Not Eligible for Office of Housing Bond Loan
This is a huge issue that a lot of professionals have identified! Here are some of them…
1 | Someone has a current bond loan, and is interested in looking for a new property. How do they access bond for their new property?
A common problem is that someone cannot access a bond to secure a new property because they used the loan to secure their current property.
In most cases, a person cannot access their loan from Office of Housing for at least 3 days (sometimes longer) once they have moved out. Real-estate agents need this time to do checks of the house for damage and to transfer bond back to Office of Housing.
On the other hand a person cannot even secure their new property until this bond is paid in full.
In addition, a lot of the organizations that support people financially with Rent in Advance will not agree to support someone UNTIL they have had their bond paid and get a letter from Office of Housing or the real-estate confirming that approval.
This can be a real problem. So what can you do?
- The best strategy is to pre-plan before the person starts looking for a new property.
Can they save up enough money to pay a new bond in full?
Has the house incurred damages? Are they likely to have their bond returned?
Do they have enough to contribute to Rent-in-Advance?
- The best solution is to save up so they can pay their bond in full. This will actually leave them in a better position in the future in terms of securing other rental properties.
- Sometimes looking for a new rental within the same agency can allow for the bond to be transferred from one property to the other. It depends on the agency and landlord; sometimes if the agent is aware that you keep the property in good condition and you have had a good relationship with them, they are willing to consider this.
- Consider private loan companies however this is not ideal as they have strict eligibility criteria and high interest rates (see below).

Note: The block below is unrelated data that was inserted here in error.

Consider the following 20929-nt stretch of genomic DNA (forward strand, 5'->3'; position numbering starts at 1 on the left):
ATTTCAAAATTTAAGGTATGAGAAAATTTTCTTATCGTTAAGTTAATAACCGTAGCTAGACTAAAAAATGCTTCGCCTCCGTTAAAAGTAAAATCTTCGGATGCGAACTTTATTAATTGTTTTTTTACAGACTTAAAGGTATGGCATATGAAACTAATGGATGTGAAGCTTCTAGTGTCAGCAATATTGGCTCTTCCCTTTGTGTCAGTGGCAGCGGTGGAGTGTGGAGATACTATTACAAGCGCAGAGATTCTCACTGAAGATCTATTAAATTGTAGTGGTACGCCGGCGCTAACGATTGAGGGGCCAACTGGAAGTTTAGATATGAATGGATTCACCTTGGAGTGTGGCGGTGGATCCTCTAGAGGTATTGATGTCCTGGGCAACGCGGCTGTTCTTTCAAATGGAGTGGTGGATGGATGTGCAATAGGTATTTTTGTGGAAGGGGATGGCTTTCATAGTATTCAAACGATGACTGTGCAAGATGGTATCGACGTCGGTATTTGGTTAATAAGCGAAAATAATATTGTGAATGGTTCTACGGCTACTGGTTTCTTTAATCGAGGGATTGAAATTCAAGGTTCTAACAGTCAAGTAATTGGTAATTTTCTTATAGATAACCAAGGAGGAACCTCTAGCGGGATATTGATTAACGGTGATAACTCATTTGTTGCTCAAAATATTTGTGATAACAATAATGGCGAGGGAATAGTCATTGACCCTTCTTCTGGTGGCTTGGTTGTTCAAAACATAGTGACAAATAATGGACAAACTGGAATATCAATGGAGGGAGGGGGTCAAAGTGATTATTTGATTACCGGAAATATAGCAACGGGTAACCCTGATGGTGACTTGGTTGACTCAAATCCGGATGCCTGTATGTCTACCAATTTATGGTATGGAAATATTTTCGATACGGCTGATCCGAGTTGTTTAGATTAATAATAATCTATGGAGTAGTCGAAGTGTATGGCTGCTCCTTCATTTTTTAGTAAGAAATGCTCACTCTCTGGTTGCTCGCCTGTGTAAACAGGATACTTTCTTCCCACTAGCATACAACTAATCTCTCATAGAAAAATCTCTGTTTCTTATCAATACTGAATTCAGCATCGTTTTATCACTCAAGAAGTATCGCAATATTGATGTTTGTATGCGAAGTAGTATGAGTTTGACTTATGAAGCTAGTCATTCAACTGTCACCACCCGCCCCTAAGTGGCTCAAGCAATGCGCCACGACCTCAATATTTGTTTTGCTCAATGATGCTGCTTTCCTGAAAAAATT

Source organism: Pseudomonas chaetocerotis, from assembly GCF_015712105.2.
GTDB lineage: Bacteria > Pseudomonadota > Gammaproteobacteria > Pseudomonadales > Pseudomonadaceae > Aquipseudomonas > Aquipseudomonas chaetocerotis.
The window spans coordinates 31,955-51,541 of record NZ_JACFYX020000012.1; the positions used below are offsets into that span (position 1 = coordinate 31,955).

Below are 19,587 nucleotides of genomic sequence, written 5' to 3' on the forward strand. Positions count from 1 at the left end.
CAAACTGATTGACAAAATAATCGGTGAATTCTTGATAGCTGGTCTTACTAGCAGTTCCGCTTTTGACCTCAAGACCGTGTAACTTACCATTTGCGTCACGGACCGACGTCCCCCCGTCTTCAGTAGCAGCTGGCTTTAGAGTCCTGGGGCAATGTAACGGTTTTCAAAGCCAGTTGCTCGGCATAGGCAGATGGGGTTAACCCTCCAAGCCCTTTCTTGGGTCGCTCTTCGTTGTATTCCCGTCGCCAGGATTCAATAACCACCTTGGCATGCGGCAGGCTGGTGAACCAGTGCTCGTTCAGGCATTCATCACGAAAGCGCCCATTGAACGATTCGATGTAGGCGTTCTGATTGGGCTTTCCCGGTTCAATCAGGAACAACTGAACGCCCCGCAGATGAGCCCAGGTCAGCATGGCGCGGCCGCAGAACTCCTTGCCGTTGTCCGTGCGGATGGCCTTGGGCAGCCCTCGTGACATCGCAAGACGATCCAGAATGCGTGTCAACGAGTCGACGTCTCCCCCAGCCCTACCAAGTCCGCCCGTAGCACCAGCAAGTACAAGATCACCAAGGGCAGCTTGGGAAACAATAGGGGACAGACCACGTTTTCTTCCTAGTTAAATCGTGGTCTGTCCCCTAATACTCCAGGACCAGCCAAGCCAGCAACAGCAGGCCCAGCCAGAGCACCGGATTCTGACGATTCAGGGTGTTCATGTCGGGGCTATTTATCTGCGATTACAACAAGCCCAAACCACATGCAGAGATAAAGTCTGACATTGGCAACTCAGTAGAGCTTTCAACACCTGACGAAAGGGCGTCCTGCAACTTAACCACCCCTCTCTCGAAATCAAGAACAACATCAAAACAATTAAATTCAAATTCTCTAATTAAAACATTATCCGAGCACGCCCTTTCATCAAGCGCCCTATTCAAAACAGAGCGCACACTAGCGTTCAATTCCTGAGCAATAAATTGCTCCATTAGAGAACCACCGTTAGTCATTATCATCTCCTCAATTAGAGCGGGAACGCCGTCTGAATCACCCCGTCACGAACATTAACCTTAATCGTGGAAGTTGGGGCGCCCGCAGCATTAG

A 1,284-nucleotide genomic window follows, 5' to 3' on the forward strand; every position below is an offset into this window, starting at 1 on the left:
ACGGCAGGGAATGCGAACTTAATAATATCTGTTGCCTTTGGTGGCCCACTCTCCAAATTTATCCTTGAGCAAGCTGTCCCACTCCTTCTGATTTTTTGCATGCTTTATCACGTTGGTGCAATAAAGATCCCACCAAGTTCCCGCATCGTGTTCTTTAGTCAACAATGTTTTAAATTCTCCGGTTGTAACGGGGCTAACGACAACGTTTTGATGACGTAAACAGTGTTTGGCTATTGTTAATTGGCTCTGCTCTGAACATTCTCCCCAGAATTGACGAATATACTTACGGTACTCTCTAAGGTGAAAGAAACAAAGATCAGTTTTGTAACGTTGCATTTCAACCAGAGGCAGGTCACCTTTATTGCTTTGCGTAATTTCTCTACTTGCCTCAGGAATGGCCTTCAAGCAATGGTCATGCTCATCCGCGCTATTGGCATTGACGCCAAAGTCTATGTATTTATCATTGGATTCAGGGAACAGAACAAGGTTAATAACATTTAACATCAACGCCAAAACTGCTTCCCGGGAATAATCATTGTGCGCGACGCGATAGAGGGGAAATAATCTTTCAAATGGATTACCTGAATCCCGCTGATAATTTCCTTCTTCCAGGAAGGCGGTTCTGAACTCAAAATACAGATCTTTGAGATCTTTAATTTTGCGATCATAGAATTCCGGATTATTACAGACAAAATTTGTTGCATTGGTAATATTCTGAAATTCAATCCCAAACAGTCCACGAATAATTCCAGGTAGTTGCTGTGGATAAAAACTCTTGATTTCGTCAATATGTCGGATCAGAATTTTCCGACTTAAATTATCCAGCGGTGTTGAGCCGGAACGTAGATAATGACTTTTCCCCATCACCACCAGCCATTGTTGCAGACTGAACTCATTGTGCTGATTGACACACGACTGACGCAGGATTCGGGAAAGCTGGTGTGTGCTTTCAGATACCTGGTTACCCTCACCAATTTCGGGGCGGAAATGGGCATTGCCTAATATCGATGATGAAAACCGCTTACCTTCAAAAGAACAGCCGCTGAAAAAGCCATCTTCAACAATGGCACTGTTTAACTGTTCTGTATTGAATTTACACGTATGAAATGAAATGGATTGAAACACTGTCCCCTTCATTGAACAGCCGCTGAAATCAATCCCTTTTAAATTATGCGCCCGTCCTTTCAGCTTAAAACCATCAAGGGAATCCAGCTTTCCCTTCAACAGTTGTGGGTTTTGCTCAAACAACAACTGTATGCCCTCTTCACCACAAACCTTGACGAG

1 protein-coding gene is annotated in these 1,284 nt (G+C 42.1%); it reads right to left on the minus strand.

- Are they moving into the rental with anyone? Can they apply for the bond loan in their name if they haven’t accessed one before?
2 | What if a person has a bond loan debt from a previous rental and they are looking for a new property?
A person has limited choices if they have a bond debt. They either need to pay back the debt first, or pay the bond through their own money or private bond agencies.
The best option is often to pay it back. A person needs to pay back any bond loan debts in FULL before they can access another bond loan.
3 | How can a person pay back an Office of Housing Bond Debt?
- Go into their nearest Office of Housing office and request assistance with paying back bond debt.
- They will receive 2 documents.
1: ‘Agreement to Repay Bond Loan Arrears’
2: Account Statement
- They need to complete and sign these documents and return them back to the Office of Housing desk.
- Office of Housing will give them a payment slip with reference details. This slip is to be used when making payments through Australia post.
- There is only one way to make payments which is to go into Australia post with the payment slip as a reference and pay using Cash/Card (no credit).
There is no option for a person to have repayments made through Centrepay or Automatic Bank deductions. It must be done in person through Australia post.
4 | What if their debt is result of previous Office of Housing tenancy?
If a person has incurred debt through a previous office of housing property, they also need to pay this back in order to access a bond loan. HOWEVER, they are able to request that debt be paid using Centrepay or automatic bank debit.
They do not need to pay their debt back in full. They need to provide evidence that they are on a payment plan to pay back the debts related to their tenancy.
5 | What if they can’t afford to pay their bond loan debt back right now?
If the participant is not eligible for an office of housing bond loan, they can access bond loans from a number of private companies. They might pay something like $40 a week for a few months depending on the price of their rental etc. Unfortunately, they have quite strict eligibility criteria and high interest rates.
TIP — Consider Centrelink advance prior to considering private loans.